Invertebrates[edit] Spermatophores are the norm in arachnids and several soil arthropods. In various insects, such as bush crickets, the spermatophore is often surrounded by a proteinaceous spermatophylax. The function of the spermatophylax is to cause the female to relinquish some of her control over the insemination process allowing full sperm transfer from the spermatophore.[5] Some species of butterflies and moths also deposit a spermatophore into the female during copulation. Examples include the speckled wood butterfly[6] or the ornate moth, where males invest up to 10% of their body mass in creating a single spermatophore.[7] These butterfly species have been known to use mud-puddling behavior, as demonstrated by Dryas iulia, to obtain the minerals needed in spermatophore production.[8]

Vertebrates[edit] Some vertebrates also reproduce via spermatophores. Males of most salamander and newt species create spermatophores, which the females may choose to take up or not, depending on the success of the male's mating display.[9]

References[edit] ^ Nina Wedell, Tom Tregenza & Leigh W. Simmons (2008), "Nuptial gifts fail to resolve a sexual conflict in an insect", BMC Evolutionary Biology, 8: 204, doi:10.1186/1471-2148-8-204, PMC 2491630 , PMID 18627603  ^ Peter D. Sozou & Robert M. Seymour (2005), "Costly but worthless gifts facilitate courtship", Proceedings of the Royal Society B, 272 (1575): 1877–1884, doi:10.1098/rspb.2005.3152, PMC 1559891 , PMID 16191592  ^ Gonzalez, A.; Rossini, C.; Eisner, M.; Eisner, T. (1999). "Sexually transmitted chemical defense in a moth (Utetheisa ornatrix)". Proceedings of the National Academy of Sciences USA. 96 (10): 5570–5574. doi:10.1073/pnas.96.10.5570.  ^ Jones; Odendaal, Ehrlich (January 1986). "Evidence against the spermatophore as paternal investment in checkerspot butterflies (Euphydras: Nymphalidae)". American Midland Naturalist. 116 (1): 1–6. doi:10.2307/2425932.  ^ K. Vahed (1998), "The function of nuptial feeding in insects: review of empirical studies" (PDF), Biological Reviews, 73: 43–78, doi:10.1111/j.1469-185X.1997.tb00025.x  ^ Svärd, L. (1985). "Paternal investment in a monandrous butterfly, Pararge aegeria". Oikos. 45 (1): 66–70. doi:10.2307/3565223.  ^ Iyengar, Vikram K.; Thomas Eisner (1999). "Female choice increases offspring fitness in an arctiid moth (Utetheisa ornatrix)". Proceedings of the National Academy of Sciences USA. 96 (26): 15013–15016. doi:10.1073/pnas.96.26.15013.  ^ Beck, Jan; Mühlenberg, Eva; Fiedler, Konrad (1999-04-01). "Mud-puddling behavior in tropical butterflies: in search of proteins or minerals?". Oecologia. 119 (1): 140–148. doi:10.1007/s004420050770. ISSN 0029-8549.  ^ Wells, Kentwood D. (2007). "The Natural History of Amphibian Reproduction". The Ecology & Behavior of Amphibians. Chicago: University of Chicago Press. pp. 451–515. ISBN 9780226893334.  Retrieved from "" Categories: Animal male reproductive systemSex organsHidden categories: All articles with unsourced statementsArticles with unsourced statements from November 2014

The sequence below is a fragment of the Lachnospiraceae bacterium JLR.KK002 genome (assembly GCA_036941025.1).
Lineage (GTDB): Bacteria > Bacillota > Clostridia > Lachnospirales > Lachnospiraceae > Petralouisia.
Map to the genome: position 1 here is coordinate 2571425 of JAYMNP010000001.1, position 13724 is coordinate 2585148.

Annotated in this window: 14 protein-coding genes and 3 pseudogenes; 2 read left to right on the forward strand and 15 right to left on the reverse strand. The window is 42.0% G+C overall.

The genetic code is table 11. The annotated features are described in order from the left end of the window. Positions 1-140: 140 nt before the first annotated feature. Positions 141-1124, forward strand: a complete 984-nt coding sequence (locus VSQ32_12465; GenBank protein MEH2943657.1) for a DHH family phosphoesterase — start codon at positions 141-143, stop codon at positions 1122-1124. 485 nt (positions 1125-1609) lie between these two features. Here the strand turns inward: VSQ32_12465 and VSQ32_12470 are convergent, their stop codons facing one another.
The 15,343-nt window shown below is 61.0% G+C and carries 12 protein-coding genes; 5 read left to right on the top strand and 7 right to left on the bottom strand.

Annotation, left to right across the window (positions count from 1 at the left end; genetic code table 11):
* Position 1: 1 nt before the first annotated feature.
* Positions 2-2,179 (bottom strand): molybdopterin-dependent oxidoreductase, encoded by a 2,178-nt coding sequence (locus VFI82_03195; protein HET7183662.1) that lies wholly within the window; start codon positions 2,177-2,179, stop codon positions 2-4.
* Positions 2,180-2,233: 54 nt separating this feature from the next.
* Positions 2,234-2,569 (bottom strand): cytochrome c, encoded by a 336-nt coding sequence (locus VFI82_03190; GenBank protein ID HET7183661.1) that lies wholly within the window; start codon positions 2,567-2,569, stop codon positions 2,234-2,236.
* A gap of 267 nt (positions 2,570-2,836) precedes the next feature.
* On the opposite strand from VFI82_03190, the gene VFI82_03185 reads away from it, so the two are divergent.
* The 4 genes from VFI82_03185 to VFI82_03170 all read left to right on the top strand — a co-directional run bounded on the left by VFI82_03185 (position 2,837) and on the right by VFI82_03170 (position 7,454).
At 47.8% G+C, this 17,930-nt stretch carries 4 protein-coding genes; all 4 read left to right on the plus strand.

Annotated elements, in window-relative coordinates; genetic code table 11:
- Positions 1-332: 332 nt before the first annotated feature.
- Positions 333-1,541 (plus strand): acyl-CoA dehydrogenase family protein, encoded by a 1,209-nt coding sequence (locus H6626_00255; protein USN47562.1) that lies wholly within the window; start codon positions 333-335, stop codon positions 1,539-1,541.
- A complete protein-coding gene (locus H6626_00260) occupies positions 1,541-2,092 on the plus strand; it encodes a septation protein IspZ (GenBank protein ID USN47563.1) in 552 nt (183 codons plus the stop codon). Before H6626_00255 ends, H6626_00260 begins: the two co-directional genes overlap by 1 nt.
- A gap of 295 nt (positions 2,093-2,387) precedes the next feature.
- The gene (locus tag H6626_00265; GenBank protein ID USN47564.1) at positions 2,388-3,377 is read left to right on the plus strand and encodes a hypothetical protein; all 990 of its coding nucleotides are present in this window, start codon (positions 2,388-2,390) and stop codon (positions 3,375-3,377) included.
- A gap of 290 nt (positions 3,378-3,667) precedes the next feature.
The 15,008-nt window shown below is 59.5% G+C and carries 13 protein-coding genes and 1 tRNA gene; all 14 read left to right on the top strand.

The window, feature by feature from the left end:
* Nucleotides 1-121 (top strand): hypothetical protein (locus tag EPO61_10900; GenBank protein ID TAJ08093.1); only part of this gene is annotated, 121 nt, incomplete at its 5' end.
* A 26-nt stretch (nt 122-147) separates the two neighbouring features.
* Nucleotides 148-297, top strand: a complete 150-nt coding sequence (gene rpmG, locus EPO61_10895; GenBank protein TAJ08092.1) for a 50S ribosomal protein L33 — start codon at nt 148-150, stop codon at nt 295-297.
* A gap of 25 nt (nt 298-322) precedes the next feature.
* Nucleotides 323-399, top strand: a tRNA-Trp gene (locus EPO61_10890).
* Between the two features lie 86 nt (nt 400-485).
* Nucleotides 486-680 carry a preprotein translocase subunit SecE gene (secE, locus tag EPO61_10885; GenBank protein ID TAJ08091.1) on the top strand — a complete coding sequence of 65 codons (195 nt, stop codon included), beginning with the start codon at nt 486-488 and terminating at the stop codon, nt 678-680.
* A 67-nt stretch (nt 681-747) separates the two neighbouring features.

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Spermatophore - Photos and All Basic Informations

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